Poem: Sycorax

This poem first appeared in New Writing Scotland 35 (August 2017)

 

I was a minnow of a girl, tossed
by the storm. Banished from Algiers
with the skin of my belly tight
as a drum, packed with the kicks
of my Caliban, whose diabolic
father knew a trick or two.

Many moons rose. I wove an eel-
grass cradle, chased mischievous
spirits from my driftwood door.
Waves curling behind me like claws,
I screamed him out. Beneath a squid-
ink sky he hit the sand as lightning struck.

I loved my moon-calf dear, stroked
the bristles on his cheeks, caressed
his crooked spine. I held him high
to pick our olives, figs and oranges
until my salty breath ran out
and I became pure essence.

Prospero offered my boy stolen fruit
on open palms, beguiled with wily
spells. Now Caliban bears wood
like a mule, weeps over his chains
until iron turns to rust and man
turns to beast with a poet’s tongue.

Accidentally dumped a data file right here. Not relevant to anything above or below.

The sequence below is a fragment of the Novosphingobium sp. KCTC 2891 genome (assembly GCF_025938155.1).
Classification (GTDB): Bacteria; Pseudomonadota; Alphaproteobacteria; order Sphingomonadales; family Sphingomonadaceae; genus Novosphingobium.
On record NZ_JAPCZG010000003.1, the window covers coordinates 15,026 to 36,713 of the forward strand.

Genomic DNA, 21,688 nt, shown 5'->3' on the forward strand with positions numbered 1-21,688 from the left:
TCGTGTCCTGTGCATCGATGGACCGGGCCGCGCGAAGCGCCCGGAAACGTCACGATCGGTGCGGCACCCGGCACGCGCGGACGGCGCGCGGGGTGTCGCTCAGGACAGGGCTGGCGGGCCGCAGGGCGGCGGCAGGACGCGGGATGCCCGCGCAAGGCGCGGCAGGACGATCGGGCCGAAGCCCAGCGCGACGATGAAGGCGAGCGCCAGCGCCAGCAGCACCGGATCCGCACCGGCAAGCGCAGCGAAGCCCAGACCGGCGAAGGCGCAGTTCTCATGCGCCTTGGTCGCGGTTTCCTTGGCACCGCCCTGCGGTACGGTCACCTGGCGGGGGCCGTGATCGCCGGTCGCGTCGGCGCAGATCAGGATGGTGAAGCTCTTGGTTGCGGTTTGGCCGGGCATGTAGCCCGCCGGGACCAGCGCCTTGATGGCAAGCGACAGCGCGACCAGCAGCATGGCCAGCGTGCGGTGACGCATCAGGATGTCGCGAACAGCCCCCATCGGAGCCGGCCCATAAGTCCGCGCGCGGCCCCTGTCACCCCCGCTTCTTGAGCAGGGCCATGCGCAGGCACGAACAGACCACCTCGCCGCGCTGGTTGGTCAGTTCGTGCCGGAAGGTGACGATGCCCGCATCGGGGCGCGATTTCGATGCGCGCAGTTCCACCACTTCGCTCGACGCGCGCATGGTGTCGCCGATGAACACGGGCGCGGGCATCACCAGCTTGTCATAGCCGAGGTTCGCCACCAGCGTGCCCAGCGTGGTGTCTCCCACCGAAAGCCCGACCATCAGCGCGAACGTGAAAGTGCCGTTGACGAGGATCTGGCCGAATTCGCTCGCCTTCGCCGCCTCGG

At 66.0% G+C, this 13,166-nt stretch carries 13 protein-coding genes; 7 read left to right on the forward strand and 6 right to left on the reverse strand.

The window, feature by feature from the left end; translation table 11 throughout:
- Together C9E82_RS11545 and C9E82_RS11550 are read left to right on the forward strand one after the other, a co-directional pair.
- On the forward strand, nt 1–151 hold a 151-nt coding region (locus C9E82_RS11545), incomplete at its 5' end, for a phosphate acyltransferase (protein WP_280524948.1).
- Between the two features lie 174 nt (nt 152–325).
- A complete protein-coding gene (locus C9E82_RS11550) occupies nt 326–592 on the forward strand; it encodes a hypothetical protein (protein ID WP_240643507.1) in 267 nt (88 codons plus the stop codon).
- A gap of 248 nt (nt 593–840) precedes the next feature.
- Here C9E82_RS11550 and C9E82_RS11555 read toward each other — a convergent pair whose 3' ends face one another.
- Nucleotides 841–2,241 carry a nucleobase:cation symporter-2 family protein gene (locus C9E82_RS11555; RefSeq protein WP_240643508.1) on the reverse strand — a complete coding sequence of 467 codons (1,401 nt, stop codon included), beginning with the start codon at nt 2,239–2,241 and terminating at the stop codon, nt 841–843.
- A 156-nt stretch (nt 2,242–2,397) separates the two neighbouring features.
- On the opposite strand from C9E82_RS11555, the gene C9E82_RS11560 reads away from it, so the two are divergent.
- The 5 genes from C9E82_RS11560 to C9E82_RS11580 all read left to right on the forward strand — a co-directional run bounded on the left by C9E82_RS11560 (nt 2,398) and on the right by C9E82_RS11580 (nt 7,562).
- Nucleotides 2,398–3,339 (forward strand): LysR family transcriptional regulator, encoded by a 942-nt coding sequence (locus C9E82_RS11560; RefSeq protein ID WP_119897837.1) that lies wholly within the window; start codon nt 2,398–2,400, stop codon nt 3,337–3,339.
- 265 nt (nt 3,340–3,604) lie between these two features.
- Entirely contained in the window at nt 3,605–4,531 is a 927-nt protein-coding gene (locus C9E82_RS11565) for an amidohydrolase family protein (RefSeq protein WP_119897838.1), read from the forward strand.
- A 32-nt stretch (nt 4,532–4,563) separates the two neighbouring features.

Ah, his words might be as sweet
as peaches. At night, he rocks
gently, sings lullabies; but they are
few, and brief, and soiled with curses.
Oh, he could be so tall if he would
only walk with unbowed spine.

Poem: Pennyroyal

 

This poem won the Neil Gunn Writing Competition 2017.

Pennyroyal

The girl holds out her cup and sinks onto the hearthside stool, gulps again the bitter tea beneath the midwife’s gaze. Those eyes, buried in skin crinkled as raisins, will have seen a thousand like her: those who chose the wrong time to give in, or didn’t choose at all. The walls gather close as gossips, windows weeping steam, flames tonguing the grate. Then comes the quickening in her core, the poker-heat, the rush of liquid, brown and slippery as cooking-oil. A vision ensues: a shrivelled underwater foot emerging; a boiled potato torso; four tuberous limbs… The midwife shovels the mulch into the fire, hands glistening like ham, as the girl inches towards the couch, packing a wad of cloth between her thighs, inhaling the stench of burnt meat, sweltering in the fug.